Hobo doesn’t look like your typical bodyguard. With soft brown eyes and a dark chocolate coat, the miniature donkey is quiet, calm and blends in with the herd he protects. That is, until something threatening approaches.
“He’s never actually had to chase off a coyote or anything,” said Doug Placais. “But if a dog or anything comes up to the fence, he’s always ready to protect them. He stands alert.”
Placais is the co-founder of the Steel City Grazers, for which Hobo is the livestock guardian. The 11 goats and, of course, Hobo, have been snacking their way through overgrown areas of Pittsburgh for more than a year now.
During a Peace Corps trip to Zambia in their 20s, Placais and his wife, Carrie Pavlik, were inspired by the country’s agricultural traditions. When they moved to Pittsburgh’s Allentown neighborhood, the couple bought chickens and milk goats of their own.
Then, in 2014, Tree Pittsburgh sponsored a pilot program using goat grazing as a means for managing invasive plants. Placais and Pavlik were intrigued.
“It just kind of piqued our interest,” Placais said. “Since we had some experience with goats, we just jumped in both feet first.”
The Steel City Grazers were established in 2015 with a mission to “provide an environmentally-friendly alternative to herbicides and fossil-fueled powered machinery,” according to their website.
Goats are great for landscaping in Pittsburgh, a city with an extremely difficult topography. The region’s steep hillsides and deep ravines make it difficult for humans to reach. Goats, on the other hand, have no problem. Currently they’re clearing the space underneath a set of power lines in Highland Park.
The Grazers’ appetite also aligns well with Pittsburgh’s needs. Placais said the goats eat invasive plants that other native species, such as deer, won’t touch.
“The goats are kind of equal opportunity offenders. They’ll eat everything except for one or two plants in this area,” Placais said. “Some of their favorites are Japanese knotweed, which is all around this property, and the wild grape vine that crawls up the trees and strangles them.”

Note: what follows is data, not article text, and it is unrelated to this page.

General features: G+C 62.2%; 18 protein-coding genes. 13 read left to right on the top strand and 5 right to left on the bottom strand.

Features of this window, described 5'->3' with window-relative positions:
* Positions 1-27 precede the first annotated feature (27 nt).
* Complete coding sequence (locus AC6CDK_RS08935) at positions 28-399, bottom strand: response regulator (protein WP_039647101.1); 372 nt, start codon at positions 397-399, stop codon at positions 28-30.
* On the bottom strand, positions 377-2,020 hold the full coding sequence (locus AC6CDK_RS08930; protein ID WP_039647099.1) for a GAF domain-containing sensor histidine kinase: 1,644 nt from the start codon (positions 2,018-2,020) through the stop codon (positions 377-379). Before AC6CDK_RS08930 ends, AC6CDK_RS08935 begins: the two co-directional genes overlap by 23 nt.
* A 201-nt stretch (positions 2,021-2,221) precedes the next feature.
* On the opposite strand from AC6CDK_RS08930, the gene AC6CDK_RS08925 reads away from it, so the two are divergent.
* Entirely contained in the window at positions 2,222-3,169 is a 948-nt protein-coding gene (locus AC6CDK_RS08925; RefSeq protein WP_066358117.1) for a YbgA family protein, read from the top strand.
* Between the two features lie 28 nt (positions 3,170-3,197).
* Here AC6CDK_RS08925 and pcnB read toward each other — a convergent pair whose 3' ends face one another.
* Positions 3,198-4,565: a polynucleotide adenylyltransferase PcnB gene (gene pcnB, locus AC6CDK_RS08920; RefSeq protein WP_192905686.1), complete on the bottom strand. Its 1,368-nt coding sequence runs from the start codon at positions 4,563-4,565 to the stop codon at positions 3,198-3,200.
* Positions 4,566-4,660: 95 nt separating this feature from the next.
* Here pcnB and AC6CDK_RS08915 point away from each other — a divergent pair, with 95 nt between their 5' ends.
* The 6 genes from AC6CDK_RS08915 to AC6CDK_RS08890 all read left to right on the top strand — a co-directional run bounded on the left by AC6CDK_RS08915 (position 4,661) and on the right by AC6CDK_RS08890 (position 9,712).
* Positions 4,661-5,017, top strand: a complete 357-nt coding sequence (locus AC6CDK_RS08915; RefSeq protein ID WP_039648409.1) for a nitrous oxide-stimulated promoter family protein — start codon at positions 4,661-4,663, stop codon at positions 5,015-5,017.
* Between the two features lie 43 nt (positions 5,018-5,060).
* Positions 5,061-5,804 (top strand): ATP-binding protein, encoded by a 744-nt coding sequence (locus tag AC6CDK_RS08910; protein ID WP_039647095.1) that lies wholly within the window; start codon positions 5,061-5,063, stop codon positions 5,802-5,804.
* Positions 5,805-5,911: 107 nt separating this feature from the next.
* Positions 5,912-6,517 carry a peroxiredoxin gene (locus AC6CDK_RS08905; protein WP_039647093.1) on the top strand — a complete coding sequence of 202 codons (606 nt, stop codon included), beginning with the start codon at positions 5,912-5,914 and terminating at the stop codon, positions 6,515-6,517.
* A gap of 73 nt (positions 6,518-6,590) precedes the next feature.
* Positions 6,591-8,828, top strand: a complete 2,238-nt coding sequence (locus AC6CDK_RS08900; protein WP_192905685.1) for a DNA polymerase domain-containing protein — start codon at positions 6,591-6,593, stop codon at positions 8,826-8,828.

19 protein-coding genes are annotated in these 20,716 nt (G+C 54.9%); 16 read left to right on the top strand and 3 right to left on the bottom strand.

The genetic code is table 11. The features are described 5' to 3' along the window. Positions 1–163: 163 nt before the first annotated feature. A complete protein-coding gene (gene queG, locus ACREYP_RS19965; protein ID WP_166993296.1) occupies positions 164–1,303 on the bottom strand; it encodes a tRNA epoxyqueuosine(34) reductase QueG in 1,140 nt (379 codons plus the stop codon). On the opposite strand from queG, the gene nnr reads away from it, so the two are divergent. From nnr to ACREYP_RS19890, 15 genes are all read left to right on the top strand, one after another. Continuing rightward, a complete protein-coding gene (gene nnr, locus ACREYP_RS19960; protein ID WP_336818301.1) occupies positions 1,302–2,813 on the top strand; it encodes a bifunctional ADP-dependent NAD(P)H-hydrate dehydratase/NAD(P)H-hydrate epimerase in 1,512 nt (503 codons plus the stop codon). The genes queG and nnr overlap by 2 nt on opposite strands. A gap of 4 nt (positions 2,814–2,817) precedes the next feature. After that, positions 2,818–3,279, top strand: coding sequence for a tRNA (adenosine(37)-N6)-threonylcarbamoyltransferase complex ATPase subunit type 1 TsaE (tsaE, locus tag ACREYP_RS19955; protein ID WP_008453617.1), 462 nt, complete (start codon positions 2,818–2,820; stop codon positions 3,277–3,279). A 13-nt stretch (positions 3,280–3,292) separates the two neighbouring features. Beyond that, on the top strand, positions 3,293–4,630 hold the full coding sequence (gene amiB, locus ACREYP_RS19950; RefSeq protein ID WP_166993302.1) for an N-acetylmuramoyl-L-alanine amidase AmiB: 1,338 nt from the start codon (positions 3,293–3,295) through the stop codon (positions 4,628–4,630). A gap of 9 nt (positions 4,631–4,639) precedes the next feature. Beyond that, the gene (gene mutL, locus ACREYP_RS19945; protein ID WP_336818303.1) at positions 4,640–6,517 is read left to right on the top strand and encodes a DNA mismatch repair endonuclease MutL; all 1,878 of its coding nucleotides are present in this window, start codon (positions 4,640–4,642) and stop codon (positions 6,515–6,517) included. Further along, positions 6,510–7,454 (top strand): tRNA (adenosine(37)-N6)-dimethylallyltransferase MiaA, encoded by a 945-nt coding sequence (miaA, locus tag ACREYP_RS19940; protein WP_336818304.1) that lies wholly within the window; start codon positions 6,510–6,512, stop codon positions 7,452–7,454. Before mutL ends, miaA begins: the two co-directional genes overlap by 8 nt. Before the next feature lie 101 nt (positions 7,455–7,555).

Pittsburgh City Council passed an urban agriculture zoning law in July 2015 easing restrictions on residents with goats, chickens and bee hives. The law benefits urban farmers, including Placais and Pavlik. To their knowledge, they’re still the only goat landscapers in Pittsburgh and Placais doesn’t anticipate a lot of new competition.
“It’s a lot of work,” Placais said. “Conceptually it seems awesome—you get to spend time with goats and all of that—but there’s a lot of behind-the-scenes work to it. And you take a lot of risk.”
Placais said he feels rewarded by the work. Some of his favorite moments with the Grazers come when he sees the “old” Pittsburgh meet the “new.”
“That juxtaposition was really apparent when they were over wintering in Carrie Furnace. It was just hilarious,” Placais said. “We have a picture of one of the goats in front of the steel mill. Completely organic green methodology contrasted with the very pollution, heavy-duty industry.”
Over the past year, the Grazers have added three new goat “employees,” as Placais called them. They also formed a partnership with Tree Pittsburgh to clear several city parks throughout the summer.
In Highland Park, the goats are chomping down on a quick-growing invasive plant aptly called “mile-a-minute.” Placais said he plans to expand the grazing area soon to encompass Japanese knotweed beyond the electric fence.
Hobo eats many of the same plants as the goats, but sometimes Placais supplements his diet with second-cut hay. When Placais tried to feed just Hobo, the goats quickly surrounded the pair, trying to grab a bite. Hobo angrily responded, stomping his feet and scaring away the herd.
“Goats have an advantage because they’re able to pull as much food into their mouths without chewing any at all and then they store it,” Placais said. “Whereas Hobo, having only one stomach instead of four, has to chew well with his first bite in its way down.”
Livestock guardians are typically dogs, llamas or donkeys. Hobo, who is estimated to be about six years old, wasn’t Placais’ first choice. But after a poor experience with a llama, Placais and Pavlik drove across Pennsylvania to pick up Hobo.
“He was supposed to be a particularly good livestock guardian, a proven livestock guardian,” Placais said. “He’s not really that fierce, but he’s good, he likes people.”